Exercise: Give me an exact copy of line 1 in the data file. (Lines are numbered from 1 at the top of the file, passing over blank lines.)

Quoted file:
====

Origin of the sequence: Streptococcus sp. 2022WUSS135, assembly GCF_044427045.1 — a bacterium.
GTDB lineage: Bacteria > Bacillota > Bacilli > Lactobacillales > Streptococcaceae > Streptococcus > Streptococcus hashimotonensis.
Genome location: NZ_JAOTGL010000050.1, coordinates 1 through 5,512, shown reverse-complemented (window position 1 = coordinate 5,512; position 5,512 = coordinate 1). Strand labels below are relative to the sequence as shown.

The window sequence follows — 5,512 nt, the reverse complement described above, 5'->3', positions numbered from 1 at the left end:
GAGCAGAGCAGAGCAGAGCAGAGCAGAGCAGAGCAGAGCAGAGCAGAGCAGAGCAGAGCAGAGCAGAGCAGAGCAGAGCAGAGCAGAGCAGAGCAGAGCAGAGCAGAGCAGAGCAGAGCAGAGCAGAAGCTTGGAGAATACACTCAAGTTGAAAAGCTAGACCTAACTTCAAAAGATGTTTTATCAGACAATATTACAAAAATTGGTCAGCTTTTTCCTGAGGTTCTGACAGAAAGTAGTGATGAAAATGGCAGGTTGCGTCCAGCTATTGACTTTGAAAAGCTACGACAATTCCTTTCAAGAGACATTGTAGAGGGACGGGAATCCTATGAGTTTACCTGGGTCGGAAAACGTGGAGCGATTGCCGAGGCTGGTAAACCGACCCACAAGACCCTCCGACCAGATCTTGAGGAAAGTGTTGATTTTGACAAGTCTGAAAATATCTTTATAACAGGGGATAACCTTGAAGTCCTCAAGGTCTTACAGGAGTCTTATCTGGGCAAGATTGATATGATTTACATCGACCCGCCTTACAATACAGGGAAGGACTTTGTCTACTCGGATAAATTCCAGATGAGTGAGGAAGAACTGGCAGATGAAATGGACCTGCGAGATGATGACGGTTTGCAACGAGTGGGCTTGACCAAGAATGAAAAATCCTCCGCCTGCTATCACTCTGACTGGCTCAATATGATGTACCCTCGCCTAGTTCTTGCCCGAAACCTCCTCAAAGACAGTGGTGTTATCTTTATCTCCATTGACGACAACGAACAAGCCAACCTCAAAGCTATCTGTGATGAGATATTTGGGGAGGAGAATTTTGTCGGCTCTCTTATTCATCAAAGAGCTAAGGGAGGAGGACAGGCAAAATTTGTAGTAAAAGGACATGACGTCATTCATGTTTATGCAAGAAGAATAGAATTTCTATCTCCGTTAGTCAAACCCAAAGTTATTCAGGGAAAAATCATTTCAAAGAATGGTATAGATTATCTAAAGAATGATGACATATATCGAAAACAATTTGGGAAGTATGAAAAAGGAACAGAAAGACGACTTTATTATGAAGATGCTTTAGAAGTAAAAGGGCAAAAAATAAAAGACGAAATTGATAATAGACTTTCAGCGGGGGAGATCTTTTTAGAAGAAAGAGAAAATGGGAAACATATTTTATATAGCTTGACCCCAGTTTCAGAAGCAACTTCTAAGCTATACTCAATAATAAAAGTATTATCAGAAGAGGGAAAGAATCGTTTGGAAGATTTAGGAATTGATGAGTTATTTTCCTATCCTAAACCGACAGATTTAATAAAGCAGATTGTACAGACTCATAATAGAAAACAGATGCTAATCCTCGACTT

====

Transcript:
Origin of the sequence: Streptococcus sp. 2022WUSS135, assembly GCF_044427045.1 — a bacterium.